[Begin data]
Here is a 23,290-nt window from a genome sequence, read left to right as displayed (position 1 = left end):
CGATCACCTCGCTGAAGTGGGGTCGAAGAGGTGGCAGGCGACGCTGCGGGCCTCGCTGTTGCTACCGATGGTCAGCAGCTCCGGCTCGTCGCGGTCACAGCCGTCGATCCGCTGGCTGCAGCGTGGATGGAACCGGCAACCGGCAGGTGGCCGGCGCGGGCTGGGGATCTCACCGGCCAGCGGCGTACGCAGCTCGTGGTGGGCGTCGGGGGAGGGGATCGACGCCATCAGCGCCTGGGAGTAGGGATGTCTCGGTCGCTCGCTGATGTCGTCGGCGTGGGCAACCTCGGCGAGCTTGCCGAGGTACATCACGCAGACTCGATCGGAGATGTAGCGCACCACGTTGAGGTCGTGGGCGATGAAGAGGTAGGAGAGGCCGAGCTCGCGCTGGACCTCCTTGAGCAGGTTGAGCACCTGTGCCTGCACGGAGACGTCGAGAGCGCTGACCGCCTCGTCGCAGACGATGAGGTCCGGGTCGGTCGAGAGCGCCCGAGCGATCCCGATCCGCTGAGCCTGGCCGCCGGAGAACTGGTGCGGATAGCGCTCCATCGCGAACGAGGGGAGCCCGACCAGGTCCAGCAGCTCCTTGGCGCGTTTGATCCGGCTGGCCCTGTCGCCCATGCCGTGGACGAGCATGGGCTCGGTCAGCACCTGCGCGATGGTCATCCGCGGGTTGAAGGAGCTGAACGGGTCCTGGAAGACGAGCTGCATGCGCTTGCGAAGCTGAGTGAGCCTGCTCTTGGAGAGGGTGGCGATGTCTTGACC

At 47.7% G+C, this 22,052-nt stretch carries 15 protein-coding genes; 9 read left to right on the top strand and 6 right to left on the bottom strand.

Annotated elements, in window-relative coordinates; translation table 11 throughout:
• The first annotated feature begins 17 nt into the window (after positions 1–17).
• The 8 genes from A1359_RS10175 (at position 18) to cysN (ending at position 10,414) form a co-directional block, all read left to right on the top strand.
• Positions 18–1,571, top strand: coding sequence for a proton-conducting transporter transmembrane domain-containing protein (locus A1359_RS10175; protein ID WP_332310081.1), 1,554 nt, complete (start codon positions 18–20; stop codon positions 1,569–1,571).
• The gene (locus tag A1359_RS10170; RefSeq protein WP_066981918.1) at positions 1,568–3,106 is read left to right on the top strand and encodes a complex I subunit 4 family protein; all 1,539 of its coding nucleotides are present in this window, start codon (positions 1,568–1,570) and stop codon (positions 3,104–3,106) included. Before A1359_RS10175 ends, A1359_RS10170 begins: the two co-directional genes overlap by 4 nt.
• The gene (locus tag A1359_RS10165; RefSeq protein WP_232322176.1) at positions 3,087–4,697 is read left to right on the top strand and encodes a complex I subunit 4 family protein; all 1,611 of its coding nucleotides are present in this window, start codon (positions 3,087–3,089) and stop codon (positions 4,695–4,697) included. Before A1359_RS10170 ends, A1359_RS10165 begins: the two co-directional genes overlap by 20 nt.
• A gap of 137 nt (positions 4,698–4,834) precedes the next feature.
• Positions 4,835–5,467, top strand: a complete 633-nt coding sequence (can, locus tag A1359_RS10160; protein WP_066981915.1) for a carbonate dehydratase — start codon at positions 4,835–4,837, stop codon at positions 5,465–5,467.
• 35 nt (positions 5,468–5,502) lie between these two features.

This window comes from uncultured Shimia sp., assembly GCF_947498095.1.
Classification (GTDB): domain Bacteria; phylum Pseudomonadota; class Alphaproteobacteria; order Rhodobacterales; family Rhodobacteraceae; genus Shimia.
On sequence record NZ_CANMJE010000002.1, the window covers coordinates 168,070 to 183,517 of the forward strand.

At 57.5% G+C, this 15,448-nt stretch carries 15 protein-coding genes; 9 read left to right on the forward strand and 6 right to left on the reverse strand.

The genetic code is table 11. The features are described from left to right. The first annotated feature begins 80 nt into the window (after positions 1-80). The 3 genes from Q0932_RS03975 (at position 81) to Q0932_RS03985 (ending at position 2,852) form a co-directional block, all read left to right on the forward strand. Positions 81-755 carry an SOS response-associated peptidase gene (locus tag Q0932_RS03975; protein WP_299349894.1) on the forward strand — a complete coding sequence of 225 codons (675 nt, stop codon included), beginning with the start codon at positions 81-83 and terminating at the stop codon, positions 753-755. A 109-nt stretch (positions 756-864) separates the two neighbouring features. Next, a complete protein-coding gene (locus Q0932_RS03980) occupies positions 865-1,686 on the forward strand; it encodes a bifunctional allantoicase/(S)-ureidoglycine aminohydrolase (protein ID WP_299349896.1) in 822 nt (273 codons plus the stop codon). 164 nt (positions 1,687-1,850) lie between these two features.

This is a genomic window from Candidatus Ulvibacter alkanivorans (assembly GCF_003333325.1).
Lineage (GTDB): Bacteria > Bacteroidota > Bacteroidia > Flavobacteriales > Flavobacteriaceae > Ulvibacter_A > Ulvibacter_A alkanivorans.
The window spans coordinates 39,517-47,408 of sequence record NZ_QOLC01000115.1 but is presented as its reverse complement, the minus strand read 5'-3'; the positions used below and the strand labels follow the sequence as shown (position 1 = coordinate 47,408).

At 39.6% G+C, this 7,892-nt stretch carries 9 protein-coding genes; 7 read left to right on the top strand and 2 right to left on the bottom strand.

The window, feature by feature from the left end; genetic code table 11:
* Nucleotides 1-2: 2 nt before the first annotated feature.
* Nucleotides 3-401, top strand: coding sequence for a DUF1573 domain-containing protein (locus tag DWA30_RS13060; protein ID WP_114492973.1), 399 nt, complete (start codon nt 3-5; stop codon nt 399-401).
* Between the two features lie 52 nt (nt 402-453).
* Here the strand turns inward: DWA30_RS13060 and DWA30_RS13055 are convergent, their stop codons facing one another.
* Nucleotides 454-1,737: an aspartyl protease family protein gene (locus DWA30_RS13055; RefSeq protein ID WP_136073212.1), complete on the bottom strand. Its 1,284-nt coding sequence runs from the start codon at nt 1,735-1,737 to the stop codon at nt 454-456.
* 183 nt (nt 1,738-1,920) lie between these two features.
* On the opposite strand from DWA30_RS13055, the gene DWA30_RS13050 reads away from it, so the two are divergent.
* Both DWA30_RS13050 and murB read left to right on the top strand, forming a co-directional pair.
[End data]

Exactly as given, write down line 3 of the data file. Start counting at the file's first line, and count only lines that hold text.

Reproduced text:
At 47.7% G+C, this 22,052-nt stretch carries 15 protein-coding genes; 9 read left to right on the top strand and 6 right to left on the bottom strand.